Despite its acclaimed benefits, however, sceptics question the long-term effects of increasingly (or fully) automated customer-firm interactions on ensuing actor (e.g. customer/employee) outcomes, including engagement, satisfaction, social capital, and wellbeing (Anderson and Ostrom 2015; Brodie et al. 2011). For example, automated interactions may spawn limited customer preference or acceptance (Castro-González et al. 2016), lack a personal touch (e.g. through limited frontline service assistant communication, empathy or ability to detect or respond appropriately to customer sarcasm or different linguistic dialects; Giebelhausen et al. 2014), or incur an increasing reliance on electrical power supply. Automated interactions are also more susceptible to being hacked, causing potential security or privacy issues (Van Doorn et al. 2017), and may raise job security concerns (e.g. lower-skilled service workers’ jobs that are being increasingly replaced by automated forms of service provision; Frey and Osborne 2017). Therefore, whether automated service interactions’ net effect on customers’ and other actors’ wellbeing will be positive (e.g. consumers’ enhanced problem-solving skills through interacting with intelligent agents), negligible, or negative (e.g. actors’ loss of self-esteem/value through one’s intellectual capabilities becoming increasingly under-utilized, or obsolete, in automated service interactions) remains an open question. These are important micro- and macro-level issues that remain unexplored and undocumented in the literature, which need to be addressed to fully leverage the opportunities of automated service interactions to firms and customers.
In response to this identified research gap, this Special Issue seeks to explore ways in which automated service interactions engage customers and create customer and firm value. We invite submissions that investigate key drivers, dynamics, outcomes, and challenges associated with engaging customers through automated service interactions. We welcome conceptual, methodological and empirical contributions from researchers deploying diverse methods and grounded in various service research traditions. Papers considered for the Special Issue may focus on topics including, but not limited to, the following:
- How can firms successfully automate specific parts of their service interactions to augment their employees’ capabilities, and enhance overall service productivity?
- Which types of service companies (e.g. small/large, B2C/B2B) are most likely to benefit from adopting automated service interactions, and what are the respective success factors and challenges characterizing these interactions?
- How do consumers respond to automated interactions with particular service firms?
- Which are the key customer-based (e.g. personality), service-related (e.g. resource availability), particular interaction technology (e.g. service robot)-related, and environmental (e.g. market-based) factors that optimize customer/firm value ensuing from automated interactions?
- What are the key pros (e.g. fewer mistakes) and cons (e.g. impersonal nature) of technology-enabled customer engagement? Do these vary by context and service setting?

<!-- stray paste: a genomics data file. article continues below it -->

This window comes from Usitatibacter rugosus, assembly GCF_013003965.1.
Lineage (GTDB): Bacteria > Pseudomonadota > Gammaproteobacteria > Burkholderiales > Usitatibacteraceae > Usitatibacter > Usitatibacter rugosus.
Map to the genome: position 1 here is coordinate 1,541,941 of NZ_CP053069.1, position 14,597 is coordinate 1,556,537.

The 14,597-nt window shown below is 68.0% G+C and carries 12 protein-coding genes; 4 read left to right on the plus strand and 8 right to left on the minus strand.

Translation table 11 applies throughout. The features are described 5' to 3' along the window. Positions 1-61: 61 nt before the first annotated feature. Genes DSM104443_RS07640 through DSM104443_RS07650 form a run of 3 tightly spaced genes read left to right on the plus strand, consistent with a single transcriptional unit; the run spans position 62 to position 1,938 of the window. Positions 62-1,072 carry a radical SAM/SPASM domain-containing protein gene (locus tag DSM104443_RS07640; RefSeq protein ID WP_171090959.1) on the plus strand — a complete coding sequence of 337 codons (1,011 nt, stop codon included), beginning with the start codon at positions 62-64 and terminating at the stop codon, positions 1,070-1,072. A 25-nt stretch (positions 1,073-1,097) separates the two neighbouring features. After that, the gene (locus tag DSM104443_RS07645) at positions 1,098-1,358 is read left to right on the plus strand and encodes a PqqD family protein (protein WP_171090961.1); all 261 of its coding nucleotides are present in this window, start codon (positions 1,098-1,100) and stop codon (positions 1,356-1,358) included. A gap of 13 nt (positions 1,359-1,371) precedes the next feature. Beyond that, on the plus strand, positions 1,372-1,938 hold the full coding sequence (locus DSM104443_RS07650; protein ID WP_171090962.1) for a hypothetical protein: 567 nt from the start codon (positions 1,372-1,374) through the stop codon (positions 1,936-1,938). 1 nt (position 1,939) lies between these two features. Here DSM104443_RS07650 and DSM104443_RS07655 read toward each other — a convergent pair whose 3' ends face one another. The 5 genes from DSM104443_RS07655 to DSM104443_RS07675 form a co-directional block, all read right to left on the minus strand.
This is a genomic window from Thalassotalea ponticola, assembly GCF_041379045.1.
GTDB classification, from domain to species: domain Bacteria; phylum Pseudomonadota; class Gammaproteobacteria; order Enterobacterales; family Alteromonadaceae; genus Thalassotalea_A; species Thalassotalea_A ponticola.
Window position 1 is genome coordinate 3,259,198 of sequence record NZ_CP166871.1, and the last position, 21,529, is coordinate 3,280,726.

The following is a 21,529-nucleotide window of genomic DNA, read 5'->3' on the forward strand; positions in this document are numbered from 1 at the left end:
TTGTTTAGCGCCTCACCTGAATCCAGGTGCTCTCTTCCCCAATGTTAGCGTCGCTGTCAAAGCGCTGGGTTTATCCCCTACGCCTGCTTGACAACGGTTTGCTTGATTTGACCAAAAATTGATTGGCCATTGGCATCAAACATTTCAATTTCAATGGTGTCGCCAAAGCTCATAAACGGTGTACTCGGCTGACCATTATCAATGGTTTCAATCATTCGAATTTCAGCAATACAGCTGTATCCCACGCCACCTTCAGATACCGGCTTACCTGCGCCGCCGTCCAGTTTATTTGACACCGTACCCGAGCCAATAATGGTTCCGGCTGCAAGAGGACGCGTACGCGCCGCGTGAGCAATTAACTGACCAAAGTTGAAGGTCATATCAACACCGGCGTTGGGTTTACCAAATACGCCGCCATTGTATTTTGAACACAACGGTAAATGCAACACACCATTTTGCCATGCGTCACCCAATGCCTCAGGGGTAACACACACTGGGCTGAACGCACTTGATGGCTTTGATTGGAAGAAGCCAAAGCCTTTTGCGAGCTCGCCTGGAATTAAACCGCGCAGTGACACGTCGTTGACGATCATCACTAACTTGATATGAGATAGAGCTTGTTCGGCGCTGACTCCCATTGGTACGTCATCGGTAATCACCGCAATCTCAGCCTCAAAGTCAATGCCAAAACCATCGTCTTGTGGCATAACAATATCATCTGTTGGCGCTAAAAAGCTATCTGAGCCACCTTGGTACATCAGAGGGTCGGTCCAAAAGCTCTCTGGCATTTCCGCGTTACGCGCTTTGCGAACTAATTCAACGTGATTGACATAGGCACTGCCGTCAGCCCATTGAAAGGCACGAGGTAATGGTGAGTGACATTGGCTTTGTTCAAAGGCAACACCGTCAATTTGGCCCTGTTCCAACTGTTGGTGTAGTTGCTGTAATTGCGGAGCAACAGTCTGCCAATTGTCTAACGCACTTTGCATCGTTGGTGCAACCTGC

- Under what firm/market-based conditions are the intended benefits of automated service interactions best achieved?
- How can technology-enabled customer engagement be leveraged to drive customer purchases and loyalty throughout the customer journey, and how does it fit within the firm’s relationship marketing program?
- What ratio of customer-to-employee/customer-to-machine interactions optimizes customer engagement, purchases and loyalty for specific service offerings?
- Are automated service interactions more effective for retaining existing, or attracting new, customers?
- In which particular service tasks/activities do automated service interactions create optimal value?
- What are the best design elements to include in automated service interactions to ensure favorable customer responses to the new technology?
- What is the return-on-investment (ROI) of particular automated service interactions? What factors influence such ROI?
- How can various emerging technologies, including the Internet of Things, smart devices, or wearables, be integrated with automated service interactions to create optimal value?
- Do service firms’ traditional strategies or tactics require rethinking to thrive in environments characterized by increasingly automated service interactions?
- How does machine learning affect technology-enabled customer engagement?
All manuscripts must strictly follow the guidelines of the Journal of Service Research, which are available at: https://us.sagepub.com/en-us/nam/journal-of-service-research/journal200746%20#submission-guidelines. The closing date for submissions is November 15, 2018 for expected publication in late 2019. Manuscripts must be submitted through the Journal of Service Research website: https://mc.manuscriptcentral.com/journsr. When submitting your manuscript, please ensure to select the correct Special Issue from the drop-down menu on the Manuscript Submission page.
Queries can be directed at the Special Issue Guest Editors:
Linda D. Hollebeek, PhD
Montpellier Business School/Norwegian School of Economics
Tor W. Andreassen, PhD
Professor/Director, Center for Service Innovation
NHH Norwegian School of Economics
David W. Sprott, PhD
Carson College of Business Senior Associate Dean/WSU Boeing Scott and Linda Carson Professor of Marketing
Washington State University